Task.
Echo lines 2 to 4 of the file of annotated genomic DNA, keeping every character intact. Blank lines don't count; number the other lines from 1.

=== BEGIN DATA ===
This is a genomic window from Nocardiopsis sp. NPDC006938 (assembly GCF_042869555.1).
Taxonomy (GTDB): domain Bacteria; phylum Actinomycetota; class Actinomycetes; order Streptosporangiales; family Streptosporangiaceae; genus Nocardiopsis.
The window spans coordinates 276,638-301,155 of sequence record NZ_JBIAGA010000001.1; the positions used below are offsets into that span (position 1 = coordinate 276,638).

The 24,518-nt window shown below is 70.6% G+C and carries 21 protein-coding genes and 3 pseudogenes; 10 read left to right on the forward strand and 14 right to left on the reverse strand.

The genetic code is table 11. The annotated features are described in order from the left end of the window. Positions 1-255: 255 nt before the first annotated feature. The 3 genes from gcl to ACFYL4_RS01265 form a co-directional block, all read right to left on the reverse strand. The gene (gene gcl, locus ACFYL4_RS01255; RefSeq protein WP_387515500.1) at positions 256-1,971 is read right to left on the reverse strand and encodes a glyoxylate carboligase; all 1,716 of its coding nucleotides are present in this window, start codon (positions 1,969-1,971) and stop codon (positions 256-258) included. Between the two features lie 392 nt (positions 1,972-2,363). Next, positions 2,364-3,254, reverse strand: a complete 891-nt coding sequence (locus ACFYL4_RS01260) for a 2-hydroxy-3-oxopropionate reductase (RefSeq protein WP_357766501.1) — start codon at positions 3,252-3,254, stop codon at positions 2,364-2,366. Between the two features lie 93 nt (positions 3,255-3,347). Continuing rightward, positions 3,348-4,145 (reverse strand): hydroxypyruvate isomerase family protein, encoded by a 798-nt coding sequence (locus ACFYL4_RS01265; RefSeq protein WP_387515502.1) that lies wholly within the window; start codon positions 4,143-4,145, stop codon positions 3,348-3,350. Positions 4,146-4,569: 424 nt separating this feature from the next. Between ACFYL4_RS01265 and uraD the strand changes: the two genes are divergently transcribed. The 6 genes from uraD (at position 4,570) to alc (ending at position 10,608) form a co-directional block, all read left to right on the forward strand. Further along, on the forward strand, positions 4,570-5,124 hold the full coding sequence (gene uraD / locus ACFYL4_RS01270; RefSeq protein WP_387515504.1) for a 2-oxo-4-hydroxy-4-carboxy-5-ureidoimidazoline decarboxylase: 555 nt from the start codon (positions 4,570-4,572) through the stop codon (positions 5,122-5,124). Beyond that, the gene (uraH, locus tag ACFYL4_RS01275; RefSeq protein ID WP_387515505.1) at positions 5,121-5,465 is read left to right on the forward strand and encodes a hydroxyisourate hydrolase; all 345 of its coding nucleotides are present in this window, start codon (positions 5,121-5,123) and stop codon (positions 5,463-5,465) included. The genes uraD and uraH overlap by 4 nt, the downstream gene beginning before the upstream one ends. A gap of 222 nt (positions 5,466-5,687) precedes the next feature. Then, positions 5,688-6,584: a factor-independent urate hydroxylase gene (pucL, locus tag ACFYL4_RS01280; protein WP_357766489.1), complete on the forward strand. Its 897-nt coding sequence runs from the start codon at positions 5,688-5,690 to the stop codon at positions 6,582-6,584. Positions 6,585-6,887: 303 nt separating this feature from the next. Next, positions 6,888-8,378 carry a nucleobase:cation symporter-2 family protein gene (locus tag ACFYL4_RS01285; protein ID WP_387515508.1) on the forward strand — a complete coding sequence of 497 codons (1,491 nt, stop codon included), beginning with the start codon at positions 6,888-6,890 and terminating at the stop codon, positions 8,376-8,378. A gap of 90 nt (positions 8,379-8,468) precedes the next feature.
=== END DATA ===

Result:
Taxonomy (GTDB): domain Bacteria; phylum Actinomycetota; class Actinomycetes; order Streptosporangiales; family Streptosporangiaceae; genus Nocardiopsis.
The window spans coordinates 276,638-301,155 of sequence record NZ_JBIAGA010000001.1; the positions used below are offsets into that span (position 1 = coordinate 276,638).

The 24,518-nt window shown below is 70.6% G+C and carries 21 protein-coding genes and 3 pseudogenes; 10 read left to right on the forward strand and 14 right to left on the reverse strand.